| This process is already way out of control. The only thing the Academy can
| do is take (some) action, one which considers the present state of the Web.
| There are tens of thousands of users out there who are looking forward to
| Netscape's next release, to see what new <kOOl>! things they can do. If the
| Academy doesn't make some decisions, and announcements, they'll have more
| muck-ups on their hands. Talk to Netscape. Talk to the world. Make some
| decisions. </grumble>
There isn't any Academy (a group with limits on membership). There's a
totally open process in which Netscape, and everyone else, is
welcome to participate. They know how to do it if and when they give
up trying to acheive a proprietary advantage by adding new markup without
even asking whether their designs for the markup are well considered.
Don't tell us to talk to Netscape, tell Netscape to discuss its plans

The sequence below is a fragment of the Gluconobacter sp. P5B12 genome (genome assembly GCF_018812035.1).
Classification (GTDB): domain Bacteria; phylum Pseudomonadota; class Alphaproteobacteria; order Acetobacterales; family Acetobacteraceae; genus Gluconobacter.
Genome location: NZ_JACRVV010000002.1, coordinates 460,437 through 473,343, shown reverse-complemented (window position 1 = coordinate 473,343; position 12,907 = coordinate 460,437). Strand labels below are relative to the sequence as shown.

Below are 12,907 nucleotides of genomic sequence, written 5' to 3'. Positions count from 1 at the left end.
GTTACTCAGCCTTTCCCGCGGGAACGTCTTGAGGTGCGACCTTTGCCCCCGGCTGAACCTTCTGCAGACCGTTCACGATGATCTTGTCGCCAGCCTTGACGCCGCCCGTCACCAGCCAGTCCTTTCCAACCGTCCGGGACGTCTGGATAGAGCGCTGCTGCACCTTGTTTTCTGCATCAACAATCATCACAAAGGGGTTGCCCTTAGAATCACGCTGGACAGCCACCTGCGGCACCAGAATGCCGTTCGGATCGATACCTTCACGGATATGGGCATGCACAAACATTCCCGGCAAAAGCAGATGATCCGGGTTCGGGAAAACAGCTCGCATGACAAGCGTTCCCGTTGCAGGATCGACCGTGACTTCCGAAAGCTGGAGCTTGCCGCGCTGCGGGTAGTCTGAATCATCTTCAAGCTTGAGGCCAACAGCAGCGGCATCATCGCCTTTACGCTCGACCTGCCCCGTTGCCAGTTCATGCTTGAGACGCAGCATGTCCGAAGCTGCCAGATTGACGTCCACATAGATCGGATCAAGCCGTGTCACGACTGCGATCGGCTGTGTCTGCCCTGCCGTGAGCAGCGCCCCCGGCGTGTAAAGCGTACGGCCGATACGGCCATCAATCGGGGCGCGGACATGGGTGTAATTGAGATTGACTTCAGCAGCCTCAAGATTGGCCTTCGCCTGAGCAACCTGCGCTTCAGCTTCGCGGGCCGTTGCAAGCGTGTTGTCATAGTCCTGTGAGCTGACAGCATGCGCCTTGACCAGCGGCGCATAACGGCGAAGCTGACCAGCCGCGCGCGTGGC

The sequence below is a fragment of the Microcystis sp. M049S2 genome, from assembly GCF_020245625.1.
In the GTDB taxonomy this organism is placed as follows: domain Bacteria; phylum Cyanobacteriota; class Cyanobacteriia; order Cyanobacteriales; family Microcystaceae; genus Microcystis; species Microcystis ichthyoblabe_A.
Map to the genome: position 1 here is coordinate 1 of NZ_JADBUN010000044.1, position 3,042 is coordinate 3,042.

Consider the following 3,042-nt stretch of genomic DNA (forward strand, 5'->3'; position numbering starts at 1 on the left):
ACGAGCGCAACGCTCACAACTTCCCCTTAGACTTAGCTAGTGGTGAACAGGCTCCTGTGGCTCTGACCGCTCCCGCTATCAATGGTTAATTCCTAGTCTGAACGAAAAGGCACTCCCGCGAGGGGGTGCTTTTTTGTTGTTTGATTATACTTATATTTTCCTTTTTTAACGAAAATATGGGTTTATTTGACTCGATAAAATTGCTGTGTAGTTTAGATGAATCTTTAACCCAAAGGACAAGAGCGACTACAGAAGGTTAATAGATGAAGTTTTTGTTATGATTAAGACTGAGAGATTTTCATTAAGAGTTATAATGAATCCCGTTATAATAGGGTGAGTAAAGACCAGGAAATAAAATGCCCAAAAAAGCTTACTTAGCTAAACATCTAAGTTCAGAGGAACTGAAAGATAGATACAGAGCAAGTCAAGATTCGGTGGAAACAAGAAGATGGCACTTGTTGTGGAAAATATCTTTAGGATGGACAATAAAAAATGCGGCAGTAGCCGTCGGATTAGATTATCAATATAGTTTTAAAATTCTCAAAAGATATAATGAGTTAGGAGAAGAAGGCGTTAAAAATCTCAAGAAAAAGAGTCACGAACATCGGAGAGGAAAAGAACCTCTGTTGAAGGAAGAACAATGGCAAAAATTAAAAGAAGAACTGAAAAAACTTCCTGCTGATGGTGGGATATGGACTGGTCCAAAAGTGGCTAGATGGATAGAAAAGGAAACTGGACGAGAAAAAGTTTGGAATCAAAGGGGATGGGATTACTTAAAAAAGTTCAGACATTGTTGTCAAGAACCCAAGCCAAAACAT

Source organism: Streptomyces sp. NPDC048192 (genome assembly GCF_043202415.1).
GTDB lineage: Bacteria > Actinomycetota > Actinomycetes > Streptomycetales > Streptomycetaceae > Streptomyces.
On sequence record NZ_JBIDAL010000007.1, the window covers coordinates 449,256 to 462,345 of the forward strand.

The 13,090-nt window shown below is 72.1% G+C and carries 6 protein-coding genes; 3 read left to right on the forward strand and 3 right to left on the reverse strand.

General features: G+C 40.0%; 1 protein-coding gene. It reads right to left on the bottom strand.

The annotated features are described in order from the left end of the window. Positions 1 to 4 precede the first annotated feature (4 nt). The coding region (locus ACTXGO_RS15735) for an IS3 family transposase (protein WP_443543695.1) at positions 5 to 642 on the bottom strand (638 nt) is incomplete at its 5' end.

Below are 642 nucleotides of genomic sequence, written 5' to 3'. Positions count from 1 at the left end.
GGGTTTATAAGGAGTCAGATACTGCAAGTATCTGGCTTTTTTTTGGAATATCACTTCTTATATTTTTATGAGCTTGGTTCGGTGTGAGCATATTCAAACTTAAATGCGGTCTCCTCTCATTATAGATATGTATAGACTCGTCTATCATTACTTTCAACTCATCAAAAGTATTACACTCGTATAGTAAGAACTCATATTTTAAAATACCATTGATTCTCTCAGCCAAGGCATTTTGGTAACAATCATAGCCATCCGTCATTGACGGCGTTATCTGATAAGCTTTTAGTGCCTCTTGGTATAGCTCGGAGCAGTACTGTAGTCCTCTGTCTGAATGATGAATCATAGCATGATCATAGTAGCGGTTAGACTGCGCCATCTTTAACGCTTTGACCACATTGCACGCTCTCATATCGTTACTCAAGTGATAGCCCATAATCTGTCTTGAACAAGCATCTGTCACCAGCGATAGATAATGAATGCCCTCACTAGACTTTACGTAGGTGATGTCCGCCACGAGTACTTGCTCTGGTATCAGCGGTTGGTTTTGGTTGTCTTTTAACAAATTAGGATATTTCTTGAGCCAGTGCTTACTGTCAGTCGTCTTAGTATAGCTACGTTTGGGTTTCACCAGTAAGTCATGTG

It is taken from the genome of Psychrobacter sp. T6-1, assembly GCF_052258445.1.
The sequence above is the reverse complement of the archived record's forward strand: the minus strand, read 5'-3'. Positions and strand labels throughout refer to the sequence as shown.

in public: with, among others, the users who will be stuck with its
Notice that Netscape's press releases tend to avoid mention of the IETF as
a standards body:
And ask yourself, do these guys have any coherent plan for these
extensions? How are they going to avoid painting themselves into
a corner if they add markup on an ad hoc basis?
-- Terry Allen (email@example.com) O'Reilly & Associates, Inc. Editor, Digital Media Group 101 Morris St. Sebastopol, Calif., 95472
A Davenport Group sponsor. For information on the Davenport Group see ftp://ftp.ora.com/pub/davenport/README.html or http://www.ora.com/davenport/README.html